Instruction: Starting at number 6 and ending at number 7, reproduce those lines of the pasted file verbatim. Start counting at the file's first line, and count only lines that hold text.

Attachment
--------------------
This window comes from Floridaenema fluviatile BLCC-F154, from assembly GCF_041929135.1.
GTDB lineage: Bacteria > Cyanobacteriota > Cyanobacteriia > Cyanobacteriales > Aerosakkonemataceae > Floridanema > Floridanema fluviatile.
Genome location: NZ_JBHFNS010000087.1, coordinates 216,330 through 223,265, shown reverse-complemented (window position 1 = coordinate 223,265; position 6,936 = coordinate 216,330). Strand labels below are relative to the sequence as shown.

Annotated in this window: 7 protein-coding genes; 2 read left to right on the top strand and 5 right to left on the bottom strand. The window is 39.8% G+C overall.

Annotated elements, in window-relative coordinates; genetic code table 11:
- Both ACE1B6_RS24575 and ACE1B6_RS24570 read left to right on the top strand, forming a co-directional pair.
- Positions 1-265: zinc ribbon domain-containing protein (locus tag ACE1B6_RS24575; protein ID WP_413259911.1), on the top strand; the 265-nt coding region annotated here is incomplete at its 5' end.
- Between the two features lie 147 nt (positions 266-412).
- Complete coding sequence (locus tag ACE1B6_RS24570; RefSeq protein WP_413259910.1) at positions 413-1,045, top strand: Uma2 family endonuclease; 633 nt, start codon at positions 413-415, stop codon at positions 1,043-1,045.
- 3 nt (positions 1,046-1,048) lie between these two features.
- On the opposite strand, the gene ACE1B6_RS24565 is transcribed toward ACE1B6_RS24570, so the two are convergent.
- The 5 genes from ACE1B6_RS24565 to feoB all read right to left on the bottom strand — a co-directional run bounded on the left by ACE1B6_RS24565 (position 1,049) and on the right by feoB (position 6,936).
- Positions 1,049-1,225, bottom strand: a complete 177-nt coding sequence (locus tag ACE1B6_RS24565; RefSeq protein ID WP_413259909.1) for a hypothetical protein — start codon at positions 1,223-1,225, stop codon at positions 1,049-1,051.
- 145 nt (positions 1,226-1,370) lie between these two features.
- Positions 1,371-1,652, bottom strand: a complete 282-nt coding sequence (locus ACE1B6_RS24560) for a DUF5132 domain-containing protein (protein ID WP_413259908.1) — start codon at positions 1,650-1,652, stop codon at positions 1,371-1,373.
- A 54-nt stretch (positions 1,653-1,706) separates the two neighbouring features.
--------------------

- Both ACE1B6_RS24575 and ACE1B6_RS24570 read left to right on the top strand, forming a co-directional pair.
- Positions 1-265: zinc ribbon domain-containing protein (locus tag ACE1B6_RS24575; protein ID WP_413259911.1), on the top strand; the 265-nt coding region annotated here is incomplete at its 5' end.